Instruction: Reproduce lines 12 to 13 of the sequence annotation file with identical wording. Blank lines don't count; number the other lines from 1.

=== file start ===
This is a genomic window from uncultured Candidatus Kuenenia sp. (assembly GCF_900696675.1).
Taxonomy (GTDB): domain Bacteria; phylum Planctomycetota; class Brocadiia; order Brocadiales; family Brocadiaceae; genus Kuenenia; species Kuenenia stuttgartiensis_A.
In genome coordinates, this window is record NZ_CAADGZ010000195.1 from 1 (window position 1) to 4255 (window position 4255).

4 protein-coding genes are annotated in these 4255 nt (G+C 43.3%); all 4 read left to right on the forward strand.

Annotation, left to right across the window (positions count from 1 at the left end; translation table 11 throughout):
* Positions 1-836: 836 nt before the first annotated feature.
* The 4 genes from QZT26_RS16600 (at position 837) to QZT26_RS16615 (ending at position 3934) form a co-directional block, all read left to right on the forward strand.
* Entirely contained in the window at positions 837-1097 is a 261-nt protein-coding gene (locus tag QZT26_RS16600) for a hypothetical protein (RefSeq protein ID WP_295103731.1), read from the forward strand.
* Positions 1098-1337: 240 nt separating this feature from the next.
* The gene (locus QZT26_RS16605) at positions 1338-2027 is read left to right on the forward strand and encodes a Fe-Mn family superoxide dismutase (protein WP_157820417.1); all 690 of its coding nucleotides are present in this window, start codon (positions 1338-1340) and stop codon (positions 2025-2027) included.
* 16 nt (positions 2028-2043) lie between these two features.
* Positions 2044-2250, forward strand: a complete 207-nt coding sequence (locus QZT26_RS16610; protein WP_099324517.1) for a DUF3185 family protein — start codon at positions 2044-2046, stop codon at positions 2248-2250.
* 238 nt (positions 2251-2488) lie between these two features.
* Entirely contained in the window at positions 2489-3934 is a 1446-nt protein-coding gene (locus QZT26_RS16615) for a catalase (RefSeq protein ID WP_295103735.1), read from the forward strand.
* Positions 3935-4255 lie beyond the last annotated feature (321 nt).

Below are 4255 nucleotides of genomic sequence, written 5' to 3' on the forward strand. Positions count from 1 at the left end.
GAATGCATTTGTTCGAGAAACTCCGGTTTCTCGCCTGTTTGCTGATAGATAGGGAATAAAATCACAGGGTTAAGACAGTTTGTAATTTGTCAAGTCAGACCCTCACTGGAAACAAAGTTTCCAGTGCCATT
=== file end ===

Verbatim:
* Positions 2044-2250, forward strand: a complete 207-nt coding sequence (locus QZT26_RS16610; protein WP_099324517.1) for a DUF3185 family protein — start codon at positions 2044-2046, stop codon at positions 2248-2250.
* 238 nt (positions 2251-2488) lie between these two features.